not specified
Positive controls:
not specified
Details on test system and experimental conditions:
Analysis of VAM:
Extracellular concentrations of VAM and its metabolite acetaldehyde present at varying timepoints/conditions were analytically verified using HPLC-UV detection at 210 and 365 nm, respectively. The conditions included the RPMI medium alone or when supplemented with either HS or fetal bovine serum (FBS) both with and without TK 6 cells. Stop solutions were used to stabilise the substances which acted by inhibiting further hydrolysis and a derivitisation technique was used to prepare samples for analysis.

Experimental conditions:
TK6 cells were exposed to concentrations of 0.001, 0.005, 0.01, 0.05, 0.25, 0.5, 1.0, 2.0 and 4 mM of VAM or acetaldehyde for 24 hours in HS or FBS supplemented RPMI medium. The cell survival was determined by cloning of treated cells after exposure with results expressed relative to solvent controls. The cells were rinsed with HBSS and then subcultured for 4 days. This allowed for expression of the TK-/- mutant phenotype. Cells were maintained at a specififc density by daily dilution and on Day 4, TK-/- mutants were selected by growing in HS supplemented medium containing TFT.

The cloning efficiency was determined at the time of mutant selection by plating cells in medium without the TFT selective agent. Plates were further incubated for 14 days to allow for colony formation. After 14 days the plates were counted for mutation frequency determinations (normal growth mutants) and the selection plates were supplemented with TFT to maintain selection and reincubated for 7 additional days. This allowed for the growth of TK-/- slow growth mutants.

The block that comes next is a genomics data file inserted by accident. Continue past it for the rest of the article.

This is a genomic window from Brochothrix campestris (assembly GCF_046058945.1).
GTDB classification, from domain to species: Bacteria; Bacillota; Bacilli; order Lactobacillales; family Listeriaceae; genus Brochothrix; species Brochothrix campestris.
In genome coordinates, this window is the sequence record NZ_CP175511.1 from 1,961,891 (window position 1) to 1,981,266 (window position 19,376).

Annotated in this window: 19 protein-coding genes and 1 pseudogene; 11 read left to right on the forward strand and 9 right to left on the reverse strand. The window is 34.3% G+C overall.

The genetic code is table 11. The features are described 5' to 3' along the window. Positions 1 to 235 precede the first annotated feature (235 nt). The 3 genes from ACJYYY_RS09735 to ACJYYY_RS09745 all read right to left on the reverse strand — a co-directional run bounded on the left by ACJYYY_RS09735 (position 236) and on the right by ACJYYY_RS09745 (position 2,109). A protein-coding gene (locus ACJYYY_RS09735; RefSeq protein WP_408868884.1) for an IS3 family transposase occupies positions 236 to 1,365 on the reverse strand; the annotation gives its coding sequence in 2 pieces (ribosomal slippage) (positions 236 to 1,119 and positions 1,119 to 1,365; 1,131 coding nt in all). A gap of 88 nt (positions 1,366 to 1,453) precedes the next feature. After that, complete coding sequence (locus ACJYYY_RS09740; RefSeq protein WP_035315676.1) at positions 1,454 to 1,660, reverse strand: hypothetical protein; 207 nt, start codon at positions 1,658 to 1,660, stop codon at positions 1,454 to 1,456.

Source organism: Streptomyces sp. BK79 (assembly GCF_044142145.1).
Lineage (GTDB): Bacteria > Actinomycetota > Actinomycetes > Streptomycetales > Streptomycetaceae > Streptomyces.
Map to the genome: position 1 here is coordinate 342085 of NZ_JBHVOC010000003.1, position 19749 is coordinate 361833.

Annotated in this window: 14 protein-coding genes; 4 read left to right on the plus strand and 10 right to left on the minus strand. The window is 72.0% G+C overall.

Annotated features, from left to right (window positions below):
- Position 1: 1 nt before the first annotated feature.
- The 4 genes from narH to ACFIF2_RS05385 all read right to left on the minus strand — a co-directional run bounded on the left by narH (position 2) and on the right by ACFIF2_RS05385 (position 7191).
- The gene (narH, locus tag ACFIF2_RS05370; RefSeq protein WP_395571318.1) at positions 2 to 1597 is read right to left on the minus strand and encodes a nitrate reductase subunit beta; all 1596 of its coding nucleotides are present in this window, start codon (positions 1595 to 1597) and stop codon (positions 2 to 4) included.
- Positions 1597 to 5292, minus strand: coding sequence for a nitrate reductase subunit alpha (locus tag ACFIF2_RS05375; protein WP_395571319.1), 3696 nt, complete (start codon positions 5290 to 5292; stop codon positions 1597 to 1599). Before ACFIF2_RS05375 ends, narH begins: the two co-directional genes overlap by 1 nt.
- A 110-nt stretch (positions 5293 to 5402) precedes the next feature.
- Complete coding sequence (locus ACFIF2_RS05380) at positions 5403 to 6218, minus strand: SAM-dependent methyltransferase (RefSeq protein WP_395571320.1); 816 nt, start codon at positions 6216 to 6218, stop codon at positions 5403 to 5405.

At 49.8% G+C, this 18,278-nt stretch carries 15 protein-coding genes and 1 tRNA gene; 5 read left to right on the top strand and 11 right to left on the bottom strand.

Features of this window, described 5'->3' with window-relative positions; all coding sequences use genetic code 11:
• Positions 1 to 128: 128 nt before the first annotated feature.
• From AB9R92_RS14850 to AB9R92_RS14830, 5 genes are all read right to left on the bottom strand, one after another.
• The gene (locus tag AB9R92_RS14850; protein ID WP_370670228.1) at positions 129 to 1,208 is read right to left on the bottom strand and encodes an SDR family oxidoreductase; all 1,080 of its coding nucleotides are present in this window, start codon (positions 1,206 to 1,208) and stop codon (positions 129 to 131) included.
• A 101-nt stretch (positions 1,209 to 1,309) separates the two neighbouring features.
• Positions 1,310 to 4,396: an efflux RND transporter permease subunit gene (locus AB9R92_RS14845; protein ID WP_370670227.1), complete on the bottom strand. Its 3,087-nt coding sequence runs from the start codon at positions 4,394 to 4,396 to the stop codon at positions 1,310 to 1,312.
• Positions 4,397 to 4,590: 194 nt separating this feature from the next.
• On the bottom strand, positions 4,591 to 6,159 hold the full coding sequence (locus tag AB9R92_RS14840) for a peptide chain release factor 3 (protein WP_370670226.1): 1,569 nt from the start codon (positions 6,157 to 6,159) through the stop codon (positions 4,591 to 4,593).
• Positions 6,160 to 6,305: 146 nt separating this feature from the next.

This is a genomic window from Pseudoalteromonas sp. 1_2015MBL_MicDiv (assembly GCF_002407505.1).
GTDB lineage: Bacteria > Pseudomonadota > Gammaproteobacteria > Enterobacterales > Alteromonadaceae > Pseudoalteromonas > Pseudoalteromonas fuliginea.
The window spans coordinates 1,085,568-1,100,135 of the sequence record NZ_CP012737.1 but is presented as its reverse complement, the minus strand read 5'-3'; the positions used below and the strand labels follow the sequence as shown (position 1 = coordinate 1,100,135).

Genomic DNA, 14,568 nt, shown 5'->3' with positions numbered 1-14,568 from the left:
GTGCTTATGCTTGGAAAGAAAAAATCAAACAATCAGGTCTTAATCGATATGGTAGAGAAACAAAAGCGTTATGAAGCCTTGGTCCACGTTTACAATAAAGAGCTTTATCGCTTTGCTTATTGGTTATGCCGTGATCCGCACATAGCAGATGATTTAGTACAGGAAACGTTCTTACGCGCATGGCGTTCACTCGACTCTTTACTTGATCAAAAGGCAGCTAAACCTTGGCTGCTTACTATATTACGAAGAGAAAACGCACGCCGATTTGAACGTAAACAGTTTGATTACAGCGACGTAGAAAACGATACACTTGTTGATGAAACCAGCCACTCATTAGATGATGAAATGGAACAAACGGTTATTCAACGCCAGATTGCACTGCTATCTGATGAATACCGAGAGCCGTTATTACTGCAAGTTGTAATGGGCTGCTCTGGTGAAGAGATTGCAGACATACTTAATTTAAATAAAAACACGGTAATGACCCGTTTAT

Only results of exposures resulting in >/= 10% cell survival (based on cloning efficiency) were considered biologically relevant (because of the possibility of spurious results at excessively cytotoxic concentrations).

Rationale for test conditions:
Generally standard as per OECD 490 guideline although additional analytical determinations were included and the effects for both VAM and its metabolite acetaldehyde were assessed.
Evaluation criteria:
Positive responses (those considered biologically relevant) are typically exposure concentrations that induce a dose-response increase in TK-/- mutant frequencies with an absolute frequency of >/= 1x10^-5 total mutants or a two fold increase over the vehicle control (whichever is higher depending on the vehicle control mutation frequencies).